Viewpoint by Veterans For Peace
Veterans for Peace, an international organization made up of military veterans, military family members, and allies, calls for a reduction in the Pentagon budget and an increase in spending to meet human needs at home and abroad. This statement originally appeared on the organization’s website.
ST. LOUIS, Missouri (IDN-INPS) – As military veterans from WWII to the current era of conflicts, who have trained for, and in many cases, fought in U.S. wars, we know that current U.S. policies have not only failed to bring peace but are morally bankrupt.
Veterans For Peace has called for a different approach than war to demonstrate power and strength and prevent and end violent conflict. For the past thirty-two years, we have called for the abolishment of war as an instrument of national policy.
As a nation, we have witnessed the failure and blowback of war many times, including when the U.S. government chose to respond to the tragic and depraved violence of the September 11, 2001 attacks with more violence by invading Afghanistan.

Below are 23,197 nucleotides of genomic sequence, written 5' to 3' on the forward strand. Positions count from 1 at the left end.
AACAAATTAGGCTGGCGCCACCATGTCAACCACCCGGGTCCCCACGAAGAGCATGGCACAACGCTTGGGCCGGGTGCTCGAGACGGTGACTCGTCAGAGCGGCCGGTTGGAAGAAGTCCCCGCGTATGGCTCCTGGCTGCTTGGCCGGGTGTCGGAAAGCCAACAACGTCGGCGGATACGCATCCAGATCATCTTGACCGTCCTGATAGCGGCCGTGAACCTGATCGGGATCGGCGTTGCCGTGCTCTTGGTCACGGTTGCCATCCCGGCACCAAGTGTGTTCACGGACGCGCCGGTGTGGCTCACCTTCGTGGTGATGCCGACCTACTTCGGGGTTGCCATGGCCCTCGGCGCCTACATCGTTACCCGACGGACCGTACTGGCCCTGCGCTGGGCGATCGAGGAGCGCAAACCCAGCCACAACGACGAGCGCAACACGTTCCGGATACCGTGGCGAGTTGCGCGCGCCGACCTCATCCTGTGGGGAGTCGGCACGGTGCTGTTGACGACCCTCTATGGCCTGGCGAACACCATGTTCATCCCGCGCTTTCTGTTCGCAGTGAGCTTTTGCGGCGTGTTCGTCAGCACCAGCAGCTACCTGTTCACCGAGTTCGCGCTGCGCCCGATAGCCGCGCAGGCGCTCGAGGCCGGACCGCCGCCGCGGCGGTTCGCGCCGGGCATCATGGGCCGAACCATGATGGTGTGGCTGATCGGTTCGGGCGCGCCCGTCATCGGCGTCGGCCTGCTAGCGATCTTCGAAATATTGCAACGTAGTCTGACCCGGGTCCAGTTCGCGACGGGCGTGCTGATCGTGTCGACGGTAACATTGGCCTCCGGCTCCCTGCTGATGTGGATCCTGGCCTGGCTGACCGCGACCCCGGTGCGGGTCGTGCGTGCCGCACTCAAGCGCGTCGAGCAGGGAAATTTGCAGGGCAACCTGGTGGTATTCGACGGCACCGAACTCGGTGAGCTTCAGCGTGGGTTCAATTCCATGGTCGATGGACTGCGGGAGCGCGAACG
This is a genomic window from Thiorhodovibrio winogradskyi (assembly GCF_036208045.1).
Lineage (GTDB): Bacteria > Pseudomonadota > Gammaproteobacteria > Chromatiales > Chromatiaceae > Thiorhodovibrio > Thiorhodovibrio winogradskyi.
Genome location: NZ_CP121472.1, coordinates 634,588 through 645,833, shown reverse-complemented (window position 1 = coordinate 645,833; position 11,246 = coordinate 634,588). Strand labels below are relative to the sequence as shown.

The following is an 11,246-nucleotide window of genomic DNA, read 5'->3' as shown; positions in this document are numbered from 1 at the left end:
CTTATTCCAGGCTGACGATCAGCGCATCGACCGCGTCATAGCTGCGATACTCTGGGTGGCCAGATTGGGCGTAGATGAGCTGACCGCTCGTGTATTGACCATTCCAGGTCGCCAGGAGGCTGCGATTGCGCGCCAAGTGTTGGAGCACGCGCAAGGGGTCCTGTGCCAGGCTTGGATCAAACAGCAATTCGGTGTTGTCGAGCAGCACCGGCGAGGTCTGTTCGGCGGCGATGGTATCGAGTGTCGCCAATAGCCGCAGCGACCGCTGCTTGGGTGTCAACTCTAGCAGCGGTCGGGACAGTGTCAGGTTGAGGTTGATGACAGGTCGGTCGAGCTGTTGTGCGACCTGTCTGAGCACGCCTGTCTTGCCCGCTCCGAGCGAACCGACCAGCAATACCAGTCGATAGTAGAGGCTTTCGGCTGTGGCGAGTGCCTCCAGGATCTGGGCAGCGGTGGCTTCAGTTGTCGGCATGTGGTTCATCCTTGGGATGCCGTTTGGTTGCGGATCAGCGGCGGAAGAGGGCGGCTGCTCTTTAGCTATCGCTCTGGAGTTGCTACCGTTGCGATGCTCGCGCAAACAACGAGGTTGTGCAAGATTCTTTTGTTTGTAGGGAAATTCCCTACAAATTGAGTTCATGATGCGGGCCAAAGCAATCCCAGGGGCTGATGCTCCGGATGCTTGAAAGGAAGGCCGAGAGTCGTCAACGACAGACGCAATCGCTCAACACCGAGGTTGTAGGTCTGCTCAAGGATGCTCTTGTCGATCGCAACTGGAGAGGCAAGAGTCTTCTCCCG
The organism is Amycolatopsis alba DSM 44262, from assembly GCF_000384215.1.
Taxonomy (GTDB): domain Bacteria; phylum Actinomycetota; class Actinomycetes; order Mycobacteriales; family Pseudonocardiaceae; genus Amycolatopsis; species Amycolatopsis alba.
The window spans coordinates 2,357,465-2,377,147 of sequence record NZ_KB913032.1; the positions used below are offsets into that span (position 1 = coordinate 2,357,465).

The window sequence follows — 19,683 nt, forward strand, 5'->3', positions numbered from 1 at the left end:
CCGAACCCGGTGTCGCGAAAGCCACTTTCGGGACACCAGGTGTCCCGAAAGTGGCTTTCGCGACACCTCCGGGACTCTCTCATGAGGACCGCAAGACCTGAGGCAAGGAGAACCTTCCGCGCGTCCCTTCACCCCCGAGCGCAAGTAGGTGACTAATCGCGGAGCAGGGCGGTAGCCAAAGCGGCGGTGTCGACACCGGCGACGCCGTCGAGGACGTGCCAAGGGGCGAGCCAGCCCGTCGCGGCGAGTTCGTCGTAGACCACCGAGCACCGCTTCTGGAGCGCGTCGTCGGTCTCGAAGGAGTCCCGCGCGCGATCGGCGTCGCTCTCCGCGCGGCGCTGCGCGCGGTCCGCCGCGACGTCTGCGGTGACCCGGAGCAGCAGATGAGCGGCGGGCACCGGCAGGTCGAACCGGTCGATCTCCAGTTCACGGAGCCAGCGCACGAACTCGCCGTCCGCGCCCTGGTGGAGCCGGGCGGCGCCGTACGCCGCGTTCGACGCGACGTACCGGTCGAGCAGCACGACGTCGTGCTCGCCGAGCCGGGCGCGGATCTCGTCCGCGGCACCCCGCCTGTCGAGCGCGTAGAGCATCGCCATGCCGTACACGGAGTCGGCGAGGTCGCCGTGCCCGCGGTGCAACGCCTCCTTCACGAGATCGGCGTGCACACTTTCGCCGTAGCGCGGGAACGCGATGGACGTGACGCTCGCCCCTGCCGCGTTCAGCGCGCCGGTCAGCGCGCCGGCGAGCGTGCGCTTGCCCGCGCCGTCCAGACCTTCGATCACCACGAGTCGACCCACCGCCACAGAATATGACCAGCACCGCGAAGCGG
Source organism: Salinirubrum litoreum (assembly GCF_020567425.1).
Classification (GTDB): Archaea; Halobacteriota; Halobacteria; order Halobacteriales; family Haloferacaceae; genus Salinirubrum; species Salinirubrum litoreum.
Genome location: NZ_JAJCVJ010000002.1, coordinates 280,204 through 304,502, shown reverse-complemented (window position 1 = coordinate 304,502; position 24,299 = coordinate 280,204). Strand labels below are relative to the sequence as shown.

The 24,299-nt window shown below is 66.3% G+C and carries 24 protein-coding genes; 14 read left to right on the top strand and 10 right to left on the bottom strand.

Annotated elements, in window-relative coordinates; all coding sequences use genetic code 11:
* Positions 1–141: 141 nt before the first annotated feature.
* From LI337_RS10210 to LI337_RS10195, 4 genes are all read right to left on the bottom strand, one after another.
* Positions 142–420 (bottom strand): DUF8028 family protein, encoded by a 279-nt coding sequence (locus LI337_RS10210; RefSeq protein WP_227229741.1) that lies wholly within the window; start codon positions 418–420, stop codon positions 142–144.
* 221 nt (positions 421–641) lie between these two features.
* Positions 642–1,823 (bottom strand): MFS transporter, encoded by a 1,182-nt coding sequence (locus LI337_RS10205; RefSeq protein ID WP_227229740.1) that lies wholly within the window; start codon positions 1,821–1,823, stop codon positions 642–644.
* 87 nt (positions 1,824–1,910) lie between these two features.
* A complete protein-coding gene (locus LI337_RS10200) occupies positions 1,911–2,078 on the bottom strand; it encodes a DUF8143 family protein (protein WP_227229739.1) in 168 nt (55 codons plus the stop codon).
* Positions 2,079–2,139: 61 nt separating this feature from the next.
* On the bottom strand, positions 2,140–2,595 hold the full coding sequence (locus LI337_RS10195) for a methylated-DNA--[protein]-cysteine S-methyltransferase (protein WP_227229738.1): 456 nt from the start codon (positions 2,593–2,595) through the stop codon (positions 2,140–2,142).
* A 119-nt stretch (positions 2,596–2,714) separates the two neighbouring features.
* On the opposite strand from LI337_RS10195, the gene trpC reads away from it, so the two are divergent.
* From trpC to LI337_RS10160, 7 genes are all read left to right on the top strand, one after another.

The U.S. went on to invade Iraq, overthrow the government in Libya and drop bombs in Syria,Yemen, Somalia and other nations. An October 16, 2016 New York Times article states, “This year alone, the United States has carried out airstrikes in seven countries and conducted Special Operations missions in many more.”
The President plans to increase Pentagon spending by $54 billion, claiming that the U.S. military is broken and depleted. Mr. Trump recently spoke to service members aboard the new $13 billion USS Gerald R. Ford aircraft carrier reiterating his call for more spending.